When tests come through those who irritate me, I have to ask myself, “Am I loving God by loving them?” If I am not loving them, I am not loving God. John’s repeated admonitions in 1 John about personal relationships convicts me every time. For example, “If someone claims, ‘I love God,’ but hates his brother or sister, then he is a liar. Anyone who does not love a brother or sister, whom he has seen, cannot possibly love God, whom he has never seen.” He gave us a clear command, that all who love God must also love other Christians (1 John 4:20-21). Oh me!
Offense is the act of provoking, annoying, irritating, or causing pain or injury. It is also the reaction the offense produces, like indignation, resentment, or anger, which can lead to breach in a relationship. When someone sins against us, our flesh rises up and demands retribution. But the way of grace must watch over our hearts, guard our mouths, and release the offender.
The writer of Proverbs urges us to respond to offenses by giving evidence of the grace of God. Read these statements and ask God to reveal how you responded the last time you were offended.
A man’s wisdom gives him patience; it is to his glory to overlook an offense (Prov 19:11). Patience is wisdom, and wisdom lets an offense pass without responding sinfully. Love keeps no record of wrongs suffered.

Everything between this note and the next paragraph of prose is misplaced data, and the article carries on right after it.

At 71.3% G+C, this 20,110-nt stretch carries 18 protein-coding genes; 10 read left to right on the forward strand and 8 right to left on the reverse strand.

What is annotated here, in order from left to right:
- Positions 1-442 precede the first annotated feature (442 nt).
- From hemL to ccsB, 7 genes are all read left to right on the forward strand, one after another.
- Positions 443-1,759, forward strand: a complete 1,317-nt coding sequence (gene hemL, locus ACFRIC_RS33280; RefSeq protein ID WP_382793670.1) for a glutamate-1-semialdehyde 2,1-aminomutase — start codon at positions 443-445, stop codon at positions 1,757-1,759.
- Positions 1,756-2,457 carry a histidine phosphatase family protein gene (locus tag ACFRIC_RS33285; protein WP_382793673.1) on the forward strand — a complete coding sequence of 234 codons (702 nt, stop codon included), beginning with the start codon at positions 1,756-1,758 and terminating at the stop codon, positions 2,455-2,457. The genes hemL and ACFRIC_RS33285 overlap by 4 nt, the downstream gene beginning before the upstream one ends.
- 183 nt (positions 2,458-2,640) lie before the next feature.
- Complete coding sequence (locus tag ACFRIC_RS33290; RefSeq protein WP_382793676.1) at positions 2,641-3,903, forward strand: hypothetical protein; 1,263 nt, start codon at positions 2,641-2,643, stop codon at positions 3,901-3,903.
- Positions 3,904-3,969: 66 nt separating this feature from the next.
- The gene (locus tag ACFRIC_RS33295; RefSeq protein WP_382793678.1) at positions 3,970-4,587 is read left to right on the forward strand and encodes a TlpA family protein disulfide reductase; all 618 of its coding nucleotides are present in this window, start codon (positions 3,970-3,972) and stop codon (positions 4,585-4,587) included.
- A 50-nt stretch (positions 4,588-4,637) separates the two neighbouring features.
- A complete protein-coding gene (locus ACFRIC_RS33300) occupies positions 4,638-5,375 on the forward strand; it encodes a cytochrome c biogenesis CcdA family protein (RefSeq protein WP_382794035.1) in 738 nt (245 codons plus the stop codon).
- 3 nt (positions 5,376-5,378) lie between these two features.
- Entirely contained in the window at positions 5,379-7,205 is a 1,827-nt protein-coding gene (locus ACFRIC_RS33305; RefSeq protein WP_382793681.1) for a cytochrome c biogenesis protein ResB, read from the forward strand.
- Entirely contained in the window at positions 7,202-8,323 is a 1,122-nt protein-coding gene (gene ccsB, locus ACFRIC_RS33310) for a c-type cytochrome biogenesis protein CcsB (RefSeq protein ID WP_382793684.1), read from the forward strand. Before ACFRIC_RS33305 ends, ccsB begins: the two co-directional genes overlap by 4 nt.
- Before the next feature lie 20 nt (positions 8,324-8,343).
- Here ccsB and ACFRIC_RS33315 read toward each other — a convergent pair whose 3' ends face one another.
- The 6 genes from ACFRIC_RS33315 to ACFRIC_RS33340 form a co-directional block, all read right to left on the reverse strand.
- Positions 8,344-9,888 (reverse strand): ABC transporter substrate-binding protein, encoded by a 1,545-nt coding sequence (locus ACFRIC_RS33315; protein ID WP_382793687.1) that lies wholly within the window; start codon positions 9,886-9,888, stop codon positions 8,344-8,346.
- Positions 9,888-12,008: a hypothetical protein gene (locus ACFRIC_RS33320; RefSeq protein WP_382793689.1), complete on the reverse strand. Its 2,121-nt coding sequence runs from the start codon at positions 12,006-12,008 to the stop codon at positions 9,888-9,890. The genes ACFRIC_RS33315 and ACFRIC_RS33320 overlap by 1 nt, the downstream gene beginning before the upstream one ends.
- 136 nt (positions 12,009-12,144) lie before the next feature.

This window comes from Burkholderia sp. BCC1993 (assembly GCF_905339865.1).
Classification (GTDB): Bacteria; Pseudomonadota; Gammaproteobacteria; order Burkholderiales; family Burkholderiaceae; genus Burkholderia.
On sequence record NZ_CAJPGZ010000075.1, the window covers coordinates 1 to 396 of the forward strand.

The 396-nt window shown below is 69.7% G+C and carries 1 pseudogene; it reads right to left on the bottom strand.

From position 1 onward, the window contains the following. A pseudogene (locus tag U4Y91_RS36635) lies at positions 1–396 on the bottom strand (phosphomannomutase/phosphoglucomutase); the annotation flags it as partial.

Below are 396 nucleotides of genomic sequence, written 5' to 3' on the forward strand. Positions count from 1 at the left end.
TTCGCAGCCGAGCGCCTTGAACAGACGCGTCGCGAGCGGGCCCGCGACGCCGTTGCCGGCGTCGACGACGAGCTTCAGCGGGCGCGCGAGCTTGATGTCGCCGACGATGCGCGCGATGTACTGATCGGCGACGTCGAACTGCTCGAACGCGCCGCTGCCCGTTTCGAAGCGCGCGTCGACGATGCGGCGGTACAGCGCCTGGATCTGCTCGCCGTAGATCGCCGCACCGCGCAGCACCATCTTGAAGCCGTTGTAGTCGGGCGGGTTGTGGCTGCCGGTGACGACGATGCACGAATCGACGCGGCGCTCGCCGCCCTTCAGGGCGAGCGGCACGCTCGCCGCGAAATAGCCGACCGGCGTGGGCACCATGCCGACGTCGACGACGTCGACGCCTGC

Better a patient man than a warrior, a man who controls his temper than one who takes a city (Prov 16:32). It is better to be patient. A Spirit-controlled response wins battles.
An offended brother is more unyielding than a fortified city, and disputes are like the barred gates of a citadel (Prov 18:19). A hostile relationship is hard to win back. Contention separates people into opposing sides. Jesus died to break down the dividing walls.
He who guards his mouth and his tongue keeps himself from calamity (Prov 21:23). When our unguarded mouth gives vent to our unhealed heart, we unleash words that hurt deeply.
Do not make friends with a hot-tempered man, Do not associate with one easily angered, or you may learn his ways and get yourself ensnared (Prov 22:24-25). Don’t take personally the anger of angry people, or you will find yourself reacting to them in the same destructive way.
Calmness can lay to rest great errors [offenses] (Eccl 10:4). A quiet spirit will overcome anger and turn aside the hurtful actions of others. Identify the great forgiveness of Jesus in each situation and relationship.
“He was delivered over to death for our sins (offenses)” (Rom 4:25). We overlook offenses because Jesus took our offenses and bore them to His cross. Those who have been forgiven much will forgive much.
Jesus is the standard and He is the means, the power, and the grace for any person or situation. He never leaves us without the power to obey His commands, because He is living in us to obey. “I have told them about Your nature; and I will continue to speak of Your name in order that Your love, which was poured out on Me, will be in them. And I will also be in them” (John 17:26).
© Sylvia Gunter, 2016, based on Overlooking an Offense, Living In His Presence Volume 1, page188-189. Click here to learn more and order.